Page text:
• Food: inland fisheries are far more significant than people appreciate. The Food and Agriculture Organisation of the United Nations (FAO) fully admit that their estimates of production from inland fisheries are hugely underestimated – the information simply isn’t being recorded as it is at an artisanal scale. On balance there is likely to be a lot more unreported artisanal fishing than large scale commercial fishing in inland waters. And it’s not just fish that are targeted, it’s shrimps, prawns, crabs and even molluscs: there is a huge industry based on these species in many parts of the world.
  • Carbon storage: freshwater ecosystems play a vital role in sequestering carbon. There’s some really good work being done by Wetlands International and others highlighting the value of peatlands which constitute around 50% of the world’s wetlands. The services they provide are huge and not fully realised, certainly within current policy.
  • Recreational benefits and human wellbeing: the world’s lakes and rivers also provide excellent recreational opportunities and provide people with a great sense of well-being. Personally I feel great whenever I’m near water, it takes you away from the everyday worries of the world.

Spreading our biodiversity bets

It would be a mistake of course to look solely at the benefits of freshwater ecosystems to human populations, because that can lead to the notion that those species without any apparent benefits to people should be considered redundant and therefore expendable. We really need to push back against this type of thinking. Our environment is currently undergoing huge and rapid change: species that are thriving at the moment may not do so well in the future, while there are other species that we think we might consider expendable and which aren’t very significant or abundant right now which may be the only species that do well in the future.

Thinking like an investment banker – we need to invest in conserving a broad portfolio of biodiversity for the future.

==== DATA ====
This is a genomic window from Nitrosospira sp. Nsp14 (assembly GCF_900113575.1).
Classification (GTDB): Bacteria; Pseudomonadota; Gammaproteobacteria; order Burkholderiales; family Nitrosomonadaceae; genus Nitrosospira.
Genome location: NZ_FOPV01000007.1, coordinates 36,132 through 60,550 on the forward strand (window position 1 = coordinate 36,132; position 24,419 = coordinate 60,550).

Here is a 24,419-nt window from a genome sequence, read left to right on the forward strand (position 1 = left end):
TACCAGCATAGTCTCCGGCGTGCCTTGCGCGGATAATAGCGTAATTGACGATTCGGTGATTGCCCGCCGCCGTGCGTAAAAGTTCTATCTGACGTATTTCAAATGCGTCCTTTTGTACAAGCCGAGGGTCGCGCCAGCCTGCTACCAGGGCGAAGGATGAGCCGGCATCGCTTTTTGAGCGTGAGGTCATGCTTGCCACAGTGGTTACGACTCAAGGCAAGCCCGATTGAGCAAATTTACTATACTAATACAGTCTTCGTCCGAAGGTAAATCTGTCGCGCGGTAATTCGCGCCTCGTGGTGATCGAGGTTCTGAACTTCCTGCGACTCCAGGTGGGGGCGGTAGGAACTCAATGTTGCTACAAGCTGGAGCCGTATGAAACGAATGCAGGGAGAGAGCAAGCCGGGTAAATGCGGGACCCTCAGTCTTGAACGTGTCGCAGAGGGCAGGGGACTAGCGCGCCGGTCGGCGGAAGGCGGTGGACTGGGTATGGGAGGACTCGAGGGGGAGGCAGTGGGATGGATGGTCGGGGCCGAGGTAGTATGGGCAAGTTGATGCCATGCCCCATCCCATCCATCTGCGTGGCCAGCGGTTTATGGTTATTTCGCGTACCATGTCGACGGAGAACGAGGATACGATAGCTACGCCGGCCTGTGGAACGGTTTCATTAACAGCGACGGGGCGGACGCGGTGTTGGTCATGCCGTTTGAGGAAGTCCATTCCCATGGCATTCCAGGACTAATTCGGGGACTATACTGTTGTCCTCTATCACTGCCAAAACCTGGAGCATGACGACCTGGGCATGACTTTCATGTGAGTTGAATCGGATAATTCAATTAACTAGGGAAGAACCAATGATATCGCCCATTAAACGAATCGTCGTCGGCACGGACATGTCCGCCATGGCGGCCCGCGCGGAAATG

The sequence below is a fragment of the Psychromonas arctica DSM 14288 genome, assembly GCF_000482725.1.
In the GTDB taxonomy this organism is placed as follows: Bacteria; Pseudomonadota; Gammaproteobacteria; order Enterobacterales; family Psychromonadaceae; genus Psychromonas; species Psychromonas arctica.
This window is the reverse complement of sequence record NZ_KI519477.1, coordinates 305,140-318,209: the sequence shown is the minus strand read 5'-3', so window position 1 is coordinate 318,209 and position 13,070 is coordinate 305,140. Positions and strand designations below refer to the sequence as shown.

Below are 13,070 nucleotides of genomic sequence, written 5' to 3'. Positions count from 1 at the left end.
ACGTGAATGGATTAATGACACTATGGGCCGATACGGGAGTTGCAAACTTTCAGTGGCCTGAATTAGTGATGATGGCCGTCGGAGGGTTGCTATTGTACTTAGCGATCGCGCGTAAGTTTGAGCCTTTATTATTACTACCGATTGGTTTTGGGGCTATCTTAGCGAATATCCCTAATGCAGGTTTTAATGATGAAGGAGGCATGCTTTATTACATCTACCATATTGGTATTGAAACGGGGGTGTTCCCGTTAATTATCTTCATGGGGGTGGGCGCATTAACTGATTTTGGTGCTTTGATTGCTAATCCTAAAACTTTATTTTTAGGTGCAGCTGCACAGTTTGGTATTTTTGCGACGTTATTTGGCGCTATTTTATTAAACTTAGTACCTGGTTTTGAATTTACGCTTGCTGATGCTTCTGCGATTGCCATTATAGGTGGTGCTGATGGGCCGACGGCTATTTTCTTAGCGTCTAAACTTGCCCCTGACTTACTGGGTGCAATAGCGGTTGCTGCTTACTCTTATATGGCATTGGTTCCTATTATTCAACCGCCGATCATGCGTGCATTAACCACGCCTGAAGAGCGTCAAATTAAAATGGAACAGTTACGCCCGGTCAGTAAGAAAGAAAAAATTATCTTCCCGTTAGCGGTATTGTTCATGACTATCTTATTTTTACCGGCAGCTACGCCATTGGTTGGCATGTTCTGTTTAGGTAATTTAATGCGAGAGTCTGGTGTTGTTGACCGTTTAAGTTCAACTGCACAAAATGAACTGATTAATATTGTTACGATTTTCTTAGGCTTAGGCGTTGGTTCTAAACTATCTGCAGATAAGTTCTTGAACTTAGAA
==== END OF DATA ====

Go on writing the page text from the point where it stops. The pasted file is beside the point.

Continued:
It’s just like investing in stocks and shares. You don’t just invest in shares that happens to be doing very well at the time, because conditions change. It’s the same for biodiversity, we need to look after it all, spreading our bets to ensure a profitable future for biodiversity.

Q: What are the greatest and most urgent threats to freshwater biodiversity?

Based on the analysis of the work we’ve done for the IUCN Red List – where we look at the specific threats for each species we are assessing – the biggest threat is the loss and degradation of habitat. For example, about 75% of the world’s inland wetlands have been lost, just in the last century.

There are various drivers behind this habitat loss: conversion for agriculture is a major factor. There is also a perception that wetlands are not very useful. They often have a reputation as disease-infested swamps that we’d be better off getting rid of, so they are converted to rice farming or sugarcane, or golf courses, or whatever – people think there are better ways of using the land.

In Europe, where we have spent many years converting wetlands to other uses, we are now spending billions of Euros trying to restore these systems to their former glory! People are finally beginning to understand the value of functioning wetland ecosystems, for example, in flood control. The concern is that in many parts of the world, there won’t be the kind of finance that is needed to restore wetlands once destroyed, so it is vital to avoid initial degradation. This is a challenge, especially if you’re working in developing countries. People see that in Europe or the US we’ve made a lot of money out of “destroying” our wetland systems, but now we’re effectively saying that nobody else should be allowed to do that! What they don’t necessarily see is that we’re now paying a very high price for this destruction.

One of the greatest threats to freshwater ecosystems is of course the global proliferation of dams, often, but not exclusively, for hydropower. Whatever their purpose, dams have a huge impact transforming freshwater ecosystems from rivers into lakes, disrupting downstream water flow, and blocking fish migration routes. There are currently no really good solutions for dealing with fish migration routes being blocked: in most places, fish passes are not particularly effective. Despite all this hydropower is still widely portrayed as green energy, but we know this is often not the case and it should not be portrayed as such.